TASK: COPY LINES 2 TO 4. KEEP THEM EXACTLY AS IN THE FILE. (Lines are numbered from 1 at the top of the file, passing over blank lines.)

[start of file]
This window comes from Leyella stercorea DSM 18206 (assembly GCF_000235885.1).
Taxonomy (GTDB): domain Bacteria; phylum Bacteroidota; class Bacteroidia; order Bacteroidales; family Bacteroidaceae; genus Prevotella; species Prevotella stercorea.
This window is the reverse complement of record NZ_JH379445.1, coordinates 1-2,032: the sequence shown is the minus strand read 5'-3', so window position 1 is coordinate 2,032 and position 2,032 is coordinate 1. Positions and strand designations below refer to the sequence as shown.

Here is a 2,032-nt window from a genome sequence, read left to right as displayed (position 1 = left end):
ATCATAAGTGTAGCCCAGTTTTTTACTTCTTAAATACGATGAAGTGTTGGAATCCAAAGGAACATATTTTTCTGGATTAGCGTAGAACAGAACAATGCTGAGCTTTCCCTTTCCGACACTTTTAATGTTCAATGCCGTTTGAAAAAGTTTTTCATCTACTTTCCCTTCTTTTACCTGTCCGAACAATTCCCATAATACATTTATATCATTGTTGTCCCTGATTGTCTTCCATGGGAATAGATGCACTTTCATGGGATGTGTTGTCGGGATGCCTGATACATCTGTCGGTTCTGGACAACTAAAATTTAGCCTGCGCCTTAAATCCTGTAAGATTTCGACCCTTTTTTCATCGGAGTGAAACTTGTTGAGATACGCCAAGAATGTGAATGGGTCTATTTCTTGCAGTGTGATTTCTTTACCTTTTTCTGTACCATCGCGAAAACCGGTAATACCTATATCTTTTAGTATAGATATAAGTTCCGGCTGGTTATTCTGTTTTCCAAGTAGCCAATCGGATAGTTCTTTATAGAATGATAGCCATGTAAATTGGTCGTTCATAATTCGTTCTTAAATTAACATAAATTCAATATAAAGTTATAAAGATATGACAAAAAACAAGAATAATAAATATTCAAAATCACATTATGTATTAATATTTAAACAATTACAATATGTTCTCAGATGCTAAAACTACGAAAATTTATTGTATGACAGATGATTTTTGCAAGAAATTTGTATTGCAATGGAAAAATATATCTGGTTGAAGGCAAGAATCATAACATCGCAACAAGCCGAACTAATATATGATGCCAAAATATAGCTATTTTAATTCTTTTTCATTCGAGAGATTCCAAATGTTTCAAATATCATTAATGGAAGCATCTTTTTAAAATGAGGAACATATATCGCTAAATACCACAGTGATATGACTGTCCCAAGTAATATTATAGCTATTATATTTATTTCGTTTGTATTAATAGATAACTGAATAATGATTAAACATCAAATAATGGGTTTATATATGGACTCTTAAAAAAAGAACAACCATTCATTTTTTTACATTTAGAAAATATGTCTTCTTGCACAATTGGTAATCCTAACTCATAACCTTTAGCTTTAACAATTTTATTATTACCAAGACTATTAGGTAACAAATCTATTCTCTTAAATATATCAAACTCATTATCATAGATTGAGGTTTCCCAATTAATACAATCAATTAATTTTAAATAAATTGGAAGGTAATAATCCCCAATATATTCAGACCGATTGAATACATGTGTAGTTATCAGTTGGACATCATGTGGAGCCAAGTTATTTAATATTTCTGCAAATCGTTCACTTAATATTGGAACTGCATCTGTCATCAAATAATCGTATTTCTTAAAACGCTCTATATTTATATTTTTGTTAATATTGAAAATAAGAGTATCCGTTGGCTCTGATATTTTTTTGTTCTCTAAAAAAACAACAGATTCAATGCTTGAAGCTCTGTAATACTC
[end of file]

Taxonomy (GTDB): domain Bacteria; phylum Bacteroidota; class Bacteroidia; order Bacteroidales; family Bacteroidaceae; genus Prevotella; species Prevotella stercorea.
This window is the reverse complement of record NZ_JH379445.1, coordinates 1-2,032: the sequence shown is the minus strand read 5'-3', so window position 1 is coordinate 2,032 and position 2,032 is coordinate 1. Positions and strand designations below refer to the sequence as shown.

Here is a 2,032-nt window from a genome sequence, read left to right as displayed (position 1 = left end):